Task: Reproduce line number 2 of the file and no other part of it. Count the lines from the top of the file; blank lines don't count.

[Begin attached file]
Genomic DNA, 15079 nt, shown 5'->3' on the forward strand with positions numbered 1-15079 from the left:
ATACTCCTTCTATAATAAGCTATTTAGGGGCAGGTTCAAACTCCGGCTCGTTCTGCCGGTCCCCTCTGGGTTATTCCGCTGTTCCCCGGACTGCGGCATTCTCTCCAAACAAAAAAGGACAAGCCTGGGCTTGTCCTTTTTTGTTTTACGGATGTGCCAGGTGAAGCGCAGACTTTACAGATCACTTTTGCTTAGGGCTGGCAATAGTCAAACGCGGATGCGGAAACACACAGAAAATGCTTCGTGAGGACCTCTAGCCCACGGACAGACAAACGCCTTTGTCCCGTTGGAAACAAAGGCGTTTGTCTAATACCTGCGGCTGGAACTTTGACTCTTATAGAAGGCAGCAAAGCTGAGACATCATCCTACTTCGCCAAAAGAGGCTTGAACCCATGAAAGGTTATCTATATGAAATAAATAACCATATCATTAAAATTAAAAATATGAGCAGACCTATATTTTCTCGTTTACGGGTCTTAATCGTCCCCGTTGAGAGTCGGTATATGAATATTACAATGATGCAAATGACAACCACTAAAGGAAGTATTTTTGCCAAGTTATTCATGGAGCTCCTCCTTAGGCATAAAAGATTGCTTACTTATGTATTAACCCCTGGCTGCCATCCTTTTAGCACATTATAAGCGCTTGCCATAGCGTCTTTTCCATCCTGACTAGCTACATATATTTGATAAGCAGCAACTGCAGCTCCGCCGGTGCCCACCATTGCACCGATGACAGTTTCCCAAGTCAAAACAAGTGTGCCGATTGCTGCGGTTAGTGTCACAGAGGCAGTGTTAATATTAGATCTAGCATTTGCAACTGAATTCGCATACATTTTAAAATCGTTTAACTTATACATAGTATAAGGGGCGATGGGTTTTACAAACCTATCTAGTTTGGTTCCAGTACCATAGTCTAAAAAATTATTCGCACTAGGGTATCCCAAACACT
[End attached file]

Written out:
ATACTCCTTCTATAATAAGCTATTTAGGGGCAGGTTCAAACTCCGGCTCGTTCTGCCGGTCCCCTCTGGGTTATTCCGCTGTTCCCCGGACTGCGGCATTCTCTCCAAACAAAAAAGGACAAGCCTGGGCTTGTCCTTTTTTGTTTTACGGATGTGCCAGGTGAAGCGCAGACTTTACAGATCACTTTTGCTTAGGGCTGGCAATAGTCAAACGCGGATGCGGAAACACACAGAAAATGCTTCGTGAGGACCTCTAGCCCACGGACAGACAAACGCCTTTGTCCCGTTGGAAACAAAGGCGTTTGTCTAATACCTGCGGCTGGAACTTTGACTCTTATAGAAGGCAGCAAAGCTGAGACATCATCCTACTTCGCCAAAAGAGGCTTGAACCCATGAAAGGTTATCTATATGAAATAAATAACCATATCATTAAAATTAAAAATATGAGCAGACCTATATTTTCTCGTTTACGGGTCTTAATCGTCCCCGTTGAGAGTCGGTATATGAATATTACAATGATGCAAATGACAACCACTAAAGGAAGTATTTTTGCCAAGTTATTCATGGAGCTCCTCCTTAGGCATAAAAGATTGCTTACTTATGTATTAACCCCTGGCTGCCATCCTTTTAGCACATTATAAGCGCTTGCCATAGCGTCTTTTCCATCCTGACTAGCTACATATATTTGATAAGCAGCAACTGCAGCTCCGCCGGTGCCCACCATTGCACCGATGACAGTTTCCCAAGTCAAAACAAGTGTGCCGATTGCTGCGGTTAGTGTCACAGAGGCAGTGTTAATATTAGATCTAGCATTTGCAACTGAATTCGCATACATTTTAAAATCGTTTAACTTATACATAGTATAAGGGGCGATGGGTTTTACAAACCTATCTAGTTTGGTTCCAGTACCATAGTCTAAAAAATTATTCGCACTAGGGTATCCCAAACACT